To The World
I've had two things come into my journey of late that I decided to put together and make available on the internet.
- The first is a photo essay on graffiti in and around downtown Vancouver, and
- The second was my recent discovery of the Creative Commons.
Putting these both together, I created my own mashup ... “To The World”
Unlike most art, graffiti is available for everyone one to see – and its free. It can be (and frequently is) photographed and these images are published on peoples blogs and website, much like my own. The creators of this art lay no claim to it. Rather, these artists knowingly put their work in the public domain and therefore subject to all that implies. Sometimes it is erased or covered up, sometimes it is "defaced" with other graffiti and sometimes it is lost behind garbage bins or under overgrown bushes or vines. All of the graffiti in my essay has suffered from one or all of these.
At one time The City of Vancouver had an annual mural/graffiti competition that "... provides graffiti writers and other artists as well as community groups a legitimate outlet for creative expression. Murals brighten up the neighbourhood and they're also highly effective at deterring further tagging." The art in my essay qualifies here.
The three main murals I included in my photo essay are
- the alley half a block from Hastings Street at Cordova and Homer by cold world media,
- below the overpass beside Home Depot on Terminal just west of Clarke Drive (Restart 2) and
- the 600 block of Beatty Street between Dunsmuir and Georgia by Hi-Fi Murals and others.
Vancouver has some very talented graffiti artists; Hi-Fi Murals has a webpage devoted to these artists and some of their work.
However "in the last couple of years , many of our city’s murals have been vandalized" so the program has been suspended. Sadly, the Restart 2 mural on the Terminal overpass has disappeared and the 600 Beatty Street mural was completely redone for the Vancouver 2010 Olympics.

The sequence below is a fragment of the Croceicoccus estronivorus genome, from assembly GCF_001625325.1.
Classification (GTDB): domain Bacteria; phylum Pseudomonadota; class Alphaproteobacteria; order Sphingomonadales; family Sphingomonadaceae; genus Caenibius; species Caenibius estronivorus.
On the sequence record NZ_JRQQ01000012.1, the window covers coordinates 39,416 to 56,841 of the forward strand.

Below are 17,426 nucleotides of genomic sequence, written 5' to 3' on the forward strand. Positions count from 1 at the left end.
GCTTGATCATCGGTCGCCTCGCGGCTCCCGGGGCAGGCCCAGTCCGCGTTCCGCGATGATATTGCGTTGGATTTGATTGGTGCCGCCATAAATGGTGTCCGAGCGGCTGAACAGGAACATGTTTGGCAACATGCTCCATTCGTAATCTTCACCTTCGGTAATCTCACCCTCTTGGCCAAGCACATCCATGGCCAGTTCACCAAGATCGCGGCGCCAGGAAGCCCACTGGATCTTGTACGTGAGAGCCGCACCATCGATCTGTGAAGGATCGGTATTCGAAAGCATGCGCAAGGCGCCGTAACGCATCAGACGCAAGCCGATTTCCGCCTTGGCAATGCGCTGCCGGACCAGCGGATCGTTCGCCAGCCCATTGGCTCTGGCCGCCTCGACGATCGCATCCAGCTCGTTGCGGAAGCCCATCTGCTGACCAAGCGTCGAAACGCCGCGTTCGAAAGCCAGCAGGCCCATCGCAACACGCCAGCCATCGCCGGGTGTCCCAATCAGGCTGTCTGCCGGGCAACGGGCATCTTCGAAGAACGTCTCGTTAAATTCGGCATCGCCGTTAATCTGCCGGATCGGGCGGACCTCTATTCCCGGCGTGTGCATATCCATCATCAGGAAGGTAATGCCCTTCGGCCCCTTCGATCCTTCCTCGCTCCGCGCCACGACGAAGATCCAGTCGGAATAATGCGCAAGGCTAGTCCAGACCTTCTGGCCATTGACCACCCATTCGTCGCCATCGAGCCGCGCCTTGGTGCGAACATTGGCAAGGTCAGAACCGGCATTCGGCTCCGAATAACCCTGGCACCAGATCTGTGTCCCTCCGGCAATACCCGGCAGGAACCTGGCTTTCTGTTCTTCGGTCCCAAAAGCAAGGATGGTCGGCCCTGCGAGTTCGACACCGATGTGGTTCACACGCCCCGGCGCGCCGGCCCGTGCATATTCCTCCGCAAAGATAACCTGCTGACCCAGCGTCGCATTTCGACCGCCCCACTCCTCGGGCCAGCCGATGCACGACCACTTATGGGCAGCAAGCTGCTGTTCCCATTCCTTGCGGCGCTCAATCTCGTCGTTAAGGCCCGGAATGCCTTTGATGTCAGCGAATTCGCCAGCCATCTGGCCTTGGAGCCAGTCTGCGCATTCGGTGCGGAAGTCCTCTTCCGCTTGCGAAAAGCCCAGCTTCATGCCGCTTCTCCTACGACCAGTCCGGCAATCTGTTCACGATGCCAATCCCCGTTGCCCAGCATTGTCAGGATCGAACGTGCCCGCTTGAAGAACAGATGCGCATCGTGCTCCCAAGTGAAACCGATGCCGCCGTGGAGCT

With the advent of the internet, protecting creative work (music, photographs, etc.) has become big news and big legal business, often drowning out and suffocating new creativity and hindering ventures into finding new ways to share old creativity. The current internet "mashup" trend would not likely be possible in the old world of copyrights and licensing. Creative Commons (CC) to the rescue ...
Creative Commons is helping “save the world from failed sharing” through free tools that enable creators to easily make their work available to the public for legal sharing and reuse.
There is no denying that creators of new works have a right to have their work protected from use by others (copyrights) and to set the terms of any subsequent use of their work (licenses). This CC video explains this framework further.
Putting it together
I make my photographs (and videos) available in two forms:
- low resolution works are free to use but are governed by a Creative Commons BY-ND-NC license, and
- I charge for high resolution or source media works and provide licensing for derivative and/or commercial use.
I use my videos to promote my photographs to a wider audience and to use them in new and creative ways. I publish them on my YouTube channel as embeddable videos. For my purposes, as long as they carry my video trailer, the wider these are seen the better. Allowing them to be distributed or embedded for no charge means others can use them or link to them without fear of breaking the law.
I also make all the low resolution images on my website and blog available for free providing certain conditions are met;
You may not use my work for commercial purposes, and
You may not alter, transform, or build upon my work.
With those concepts in place, with my own photographs in hand and with music from the Creative Commons, I build new creative works, have them attributed to me and allow them to be used for free. This simple act supports the larger Creative Commons in part by
- attributing what I use back to the original artist(s) and
- making my own creations available for others to share.
This provides a structure that advances my work in the public domain in a way that allows me to keep control over my work, yet retain full rights to pursue commercial or derivative licensing if I choose.
Flash! ... out for my usual Saturday stroll and came across some work in Vancouver's West End that I saw being created when I lived nearby. In 2005, Lord Roberts Elementary School at 1100 Bidwell had a mural painted depicting local BC scenes.
I wasn't too surprised when I found it was done by Respect, one of the artists whose work I feature in my graffiti photographic essay.